F-O Weighing Should Please Haulers

May 1, 2005 By: Stephanie vL Henkel, Sensors Sensors

After a few false starts, weigh-in-motion technology is on the move again—to the certain delight of long-distance haulers who don't like idling in line at conventional weigh stations.

 Multisensor weigh-in-motion could do away with idling in lines.
Multisensor weigh-in-motion could do away with idling in lines.

I*Sense is a multisensor system based on fiber-optic Bragg gratings (FBGs). The developer, Intelligent Fiber Optic Systems (IFOS), is working on sensors that, embedded in highway pavement, will be able to instantly detect and relay to local or remote command centers a truck's gross weight and speed. An FBG sensing system is extremely sensitive to nearly any change in its enviroment—strain, temperature, pressure, displacement, or acceleration. The underlying principle of FBGs is that any extension or compression due to an external force changes the spacing of the grating, thus altering the center of the wavelength of the light reflected from the grating. This change in the reflectivity spectrum can be detected.

The hard part is getting multiple FBG sensors to function properly on a single strand of fiber. Each sensor must have its own wavelength segment so that the signals do not overlap. As an FBG sensor undergoes strain, signals shift in wavelength within their bandwidth range, so the complete system needs an optical source that continuously monitors the sensors. The resulting reflection spectra are analyzed by a photonic spectral analyzer and an interface module that records wavelength shifts. Accuracy in the light source and detection module is of the greatest importance, as is the specific wavelength-division multiplexing technique used. Maintaining such a degree of accuracy would suggest a low sampling rate, but IFOS has found a way to keep it high.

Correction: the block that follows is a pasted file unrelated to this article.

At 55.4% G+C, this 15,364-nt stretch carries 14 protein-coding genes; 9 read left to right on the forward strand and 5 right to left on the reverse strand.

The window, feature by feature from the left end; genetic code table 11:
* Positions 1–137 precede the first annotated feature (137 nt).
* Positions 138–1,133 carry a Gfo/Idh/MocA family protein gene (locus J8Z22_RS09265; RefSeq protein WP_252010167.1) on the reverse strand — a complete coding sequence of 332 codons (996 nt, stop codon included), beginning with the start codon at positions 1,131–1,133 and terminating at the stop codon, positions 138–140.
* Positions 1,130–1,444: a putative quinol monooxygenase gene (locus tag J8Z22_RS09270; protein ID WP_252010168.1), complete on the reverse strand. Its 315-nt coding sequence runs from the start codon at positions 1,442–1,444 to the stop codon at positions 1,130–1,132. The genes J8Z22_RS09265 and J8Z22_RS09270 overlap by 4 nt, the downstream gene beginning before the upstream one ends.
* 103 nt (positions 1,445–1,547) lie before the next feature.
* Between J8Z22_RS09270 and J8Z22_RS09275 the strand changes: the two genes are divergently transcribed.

The technology could also be deployed in hard-to-reach places such as oil and gas pipelines, where it could measure corrosion levels and possible intrusions on miles of pipeline sections. Next up will be addressing the problem of sensing asphalt surfaces, which are more subject than concrete to frequent changes in strain, temperature, and pressure.

Contact Ky Good, Intelligent Fiber Optic Systems, Sunnyvale, CA; 408-328-8648,,

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